Kingston Police Services Board projecting budget deficit by year’s end

A quarterly budget status update for Kingston Police projects a budget deficit by the end of the year. Kingstonist file photo by Logan Cadue.

Kingston Police will be operating under a budget deficit by year’s end, according to an operating budget status update which will be presented to the Kingston Police Services Board (KPSB) at its meeting on Thursday, Dec. 14, 2023. The report notes net expenditures for the year, as of October 31, 2023, are at just over $37.1 million, representing 83.7 per cent of the total budget for 2023. 

While revenues and expenditures are tracking as “normally experienced year to year,” several unbudgeted expenses have created additional challenges for Kingston Police in trying to stay within the $44.3 million 2023 operating budget. As noted previously, the policing of “post-secondary student mass gatherings” at Queen’s University, including move-in weekend and fall Homecoming, added millions of dollars in costs for the force. 

The report explains, “The unbudgeted costs incurred to police post-secondary student mass gatherings put significant pressure on the Kingston Police fiscal circumstances, making it difficult to manage expenditures and remain within the budget.”

By the end of October, Kingston Police had spent $577,000 policing unsanctioned gatherings in the University District. 

Earlier this year, approximately $147,000 was spent during St. Patrick’s Day festivities in March, while $61,000 in costs were incurred in September, which included Move-In Weekend and activities leading up to Homecoming. Meanwhile, 2023 fall Homecoming celebrations cost Kingston Police $355,000.

While the costs related to unsanctioned events in the University District create significant budgetary challenges for Kingston Police, 2023 expenses were well below the $1.2 million spent in the district in 2022. Despite the lower costs for 2023, these expenses continue to be absorbed “within the existing budgeted amount,” a practice the report notes “is not sustainable.”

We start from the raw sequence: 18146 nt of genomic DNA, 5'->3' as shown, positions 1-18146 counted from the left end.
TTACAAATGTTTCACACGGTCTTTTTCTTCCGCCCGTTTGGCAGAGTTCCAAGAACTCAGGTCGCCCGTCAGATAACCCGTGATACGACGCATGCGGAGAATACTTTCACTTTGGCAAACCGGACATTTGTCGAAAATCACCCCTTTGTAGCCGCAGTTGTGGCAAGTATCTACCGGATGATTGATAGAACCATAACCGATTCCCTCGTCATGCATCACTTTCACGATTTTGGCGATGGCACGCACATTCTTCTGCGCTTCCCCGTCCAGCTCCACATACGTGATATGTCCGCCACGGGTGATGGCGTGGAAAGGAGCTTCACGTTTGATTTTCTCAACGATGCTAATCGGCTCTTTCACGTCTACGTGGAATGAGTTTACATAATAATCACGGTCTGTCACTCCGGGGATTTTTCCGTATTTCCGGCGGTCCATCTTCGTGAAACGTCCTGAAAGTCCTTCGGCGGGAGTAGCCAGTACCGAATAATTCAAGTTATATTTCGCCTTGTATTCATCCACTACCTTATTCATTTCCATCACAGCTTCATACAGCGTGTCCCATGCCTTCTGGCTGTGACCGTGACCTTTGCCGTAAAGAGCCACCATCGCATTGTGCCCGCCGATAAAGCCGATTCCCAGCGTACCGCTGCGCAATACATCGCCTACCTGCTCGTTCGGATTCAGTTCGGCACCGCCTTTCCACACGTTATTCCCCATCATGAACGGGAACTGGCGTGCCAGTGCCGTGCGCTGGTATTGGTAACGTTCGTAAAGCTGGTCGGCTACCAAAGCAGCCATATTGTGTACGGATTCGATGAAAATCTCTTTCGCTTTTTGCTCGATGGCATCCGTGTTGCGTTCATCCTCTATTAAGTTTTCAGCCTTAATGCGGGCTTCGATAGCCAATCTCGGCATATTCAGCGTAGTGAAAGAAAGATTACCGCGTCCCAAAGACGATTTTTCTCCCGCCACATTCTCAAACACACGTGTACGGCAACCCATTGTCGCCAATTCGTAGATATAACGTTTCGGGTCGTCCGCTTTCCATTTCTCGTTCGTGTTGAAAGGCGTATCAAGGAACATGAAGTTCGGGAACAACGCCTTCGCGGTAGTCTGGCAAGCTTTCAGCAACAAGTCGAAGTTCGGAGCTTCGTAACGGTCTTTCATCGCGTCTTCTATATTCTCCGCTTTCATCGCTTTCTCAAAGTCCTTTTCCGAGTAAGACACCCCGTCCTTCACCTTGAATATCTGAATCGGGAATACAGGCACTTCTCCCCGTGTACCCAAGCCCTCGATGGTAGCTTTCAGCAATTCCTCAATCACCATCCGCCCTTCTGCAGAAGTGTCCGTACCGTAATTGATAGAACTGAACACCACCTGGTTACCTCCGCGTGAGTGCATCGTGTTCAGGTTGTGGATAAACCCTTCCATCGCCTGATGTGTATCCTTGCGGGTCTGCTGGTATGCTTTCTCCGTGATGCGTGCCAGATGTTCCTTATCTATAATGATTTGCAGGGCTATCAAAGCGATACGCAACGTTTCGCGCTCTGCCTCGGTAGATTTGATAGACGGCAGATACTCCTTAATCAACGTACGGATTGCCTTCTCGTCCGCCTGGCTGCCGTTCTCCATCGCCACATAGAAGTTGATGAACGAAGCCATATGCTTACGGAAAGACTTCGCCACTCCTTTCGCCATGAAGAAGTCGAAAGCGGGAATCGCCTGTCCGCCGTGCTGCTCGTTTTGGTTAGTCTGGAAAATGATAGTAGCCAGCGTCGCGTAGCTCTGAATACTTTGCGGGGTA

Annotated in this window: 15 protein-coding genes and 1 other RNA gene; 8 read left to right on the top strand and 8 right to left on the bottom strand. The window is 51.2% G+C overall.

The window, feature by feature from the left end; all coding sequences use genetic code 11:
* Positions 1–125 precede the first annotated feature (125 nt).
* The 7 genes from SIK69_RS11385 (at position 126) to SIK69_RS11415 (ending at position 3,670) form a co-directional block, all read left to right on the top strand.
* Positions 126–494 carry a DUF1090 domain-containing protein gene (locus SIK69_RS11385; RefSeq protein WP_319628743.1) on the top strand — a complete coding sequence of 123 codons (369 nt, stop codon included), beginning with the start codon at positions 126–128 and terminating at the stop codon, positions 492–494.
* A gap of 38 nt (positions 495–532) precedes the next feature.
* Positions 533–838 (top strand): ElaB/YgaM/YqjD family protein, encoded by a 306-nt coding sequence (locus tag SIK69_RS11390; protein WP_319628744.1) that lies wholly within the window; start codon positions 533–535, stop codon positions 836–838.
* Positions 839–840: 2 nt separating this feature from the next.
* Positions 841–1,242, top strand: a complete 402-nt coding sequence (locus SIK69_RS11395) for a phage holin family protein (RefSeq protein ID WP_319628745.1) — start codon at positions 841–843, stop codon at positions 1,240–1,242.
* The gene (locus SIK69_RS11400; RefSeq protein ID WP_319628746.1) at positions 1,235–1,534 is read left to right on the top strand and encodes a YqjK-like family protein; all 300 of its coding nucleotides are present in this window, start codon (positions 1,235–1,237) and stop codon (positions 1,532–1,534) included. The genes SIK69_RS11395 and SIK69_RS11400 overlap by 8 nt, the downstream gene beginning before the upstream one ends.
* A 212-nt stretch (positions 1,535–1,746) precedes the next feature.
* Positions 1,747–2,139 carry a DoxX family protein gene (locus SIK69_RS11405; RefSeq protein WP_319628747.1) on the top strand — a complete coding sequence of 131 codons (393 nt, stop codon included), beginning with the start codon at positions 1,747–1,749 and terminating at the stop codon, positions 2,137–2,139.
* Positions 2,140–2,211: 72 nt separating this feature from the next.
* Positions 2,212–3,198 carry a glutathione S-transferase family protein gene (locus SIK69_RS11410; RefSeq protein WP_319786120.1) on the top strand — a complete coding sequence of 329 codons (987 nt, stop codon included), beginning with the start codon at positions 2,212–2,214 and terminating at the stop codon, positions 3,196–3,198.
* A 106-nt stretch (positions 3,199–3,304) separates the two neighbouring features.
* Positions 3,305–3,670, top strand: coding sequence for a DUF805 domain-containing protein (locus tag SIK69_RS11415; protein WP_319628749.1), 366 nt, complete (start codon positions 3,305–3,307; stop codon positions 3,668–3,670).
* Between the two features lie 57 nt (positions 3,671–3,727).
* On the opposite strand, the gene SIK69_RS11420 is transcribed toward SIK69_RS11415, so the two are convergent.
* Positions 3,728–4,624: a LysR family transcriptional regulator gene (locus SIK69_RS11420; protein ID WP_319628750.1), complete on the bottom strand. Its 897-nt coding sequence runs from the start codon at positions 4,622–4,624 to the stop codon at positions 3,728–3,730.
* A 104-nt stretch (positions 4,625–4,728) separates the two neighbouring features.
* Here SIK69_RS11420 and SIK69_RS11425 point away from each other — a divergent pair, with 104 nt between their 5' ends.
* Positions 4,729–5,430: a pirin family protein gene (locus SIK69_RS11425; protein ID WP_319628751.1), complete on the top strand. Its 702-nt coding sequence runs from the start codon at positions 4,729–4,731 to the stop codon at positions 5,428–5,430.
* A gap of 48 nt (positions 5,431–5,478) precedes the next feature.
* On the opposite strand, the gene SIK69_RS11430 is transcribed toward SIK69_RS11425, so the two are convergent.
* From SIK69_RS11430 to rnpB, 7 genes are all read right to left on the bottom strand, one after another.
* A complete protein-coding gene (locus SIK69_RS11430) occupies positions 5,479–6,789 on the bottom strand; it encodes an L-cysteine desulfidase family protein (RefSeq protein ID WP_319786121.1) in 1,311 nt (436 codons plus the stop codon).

The report adds, “Staff have implemented measures to reduce expenses where possible and continue to pursue new grants and other funding opportunities to limit the overall impact [on] the budget.” Given these challenges, a year-end deficit is projected for 2023. 

While these events create significant fiscal challenges for Kingston Police, the report calls the presence of officers at these events “essential,” adding, “A large portion of these costs are unavoidable to ensure public safety and follow recommended guidelines and regulations.” Finance staff will continue to monitor the financial implications of these unsanctioned events, “with the intent to incorporate effects of these into the 2024 operating budget request so that the budget accurately reflects and aligns with actual needs.”

The table below reflects the net operating information as of October 31, 2023 (revenues less expenditures).

Table via Kingston Police Services Board.

The operating budget status update contains additional information regarding Kingston Police’s year-to-date revenues and recoveries, with the report showing actual revenues of approximately $4.5 million, compared to a budgeted amount of $5.2 million. However, the report explains the majority of revenues are “tracking as expected,” with several “favourable revenue projections” for the rest of the year.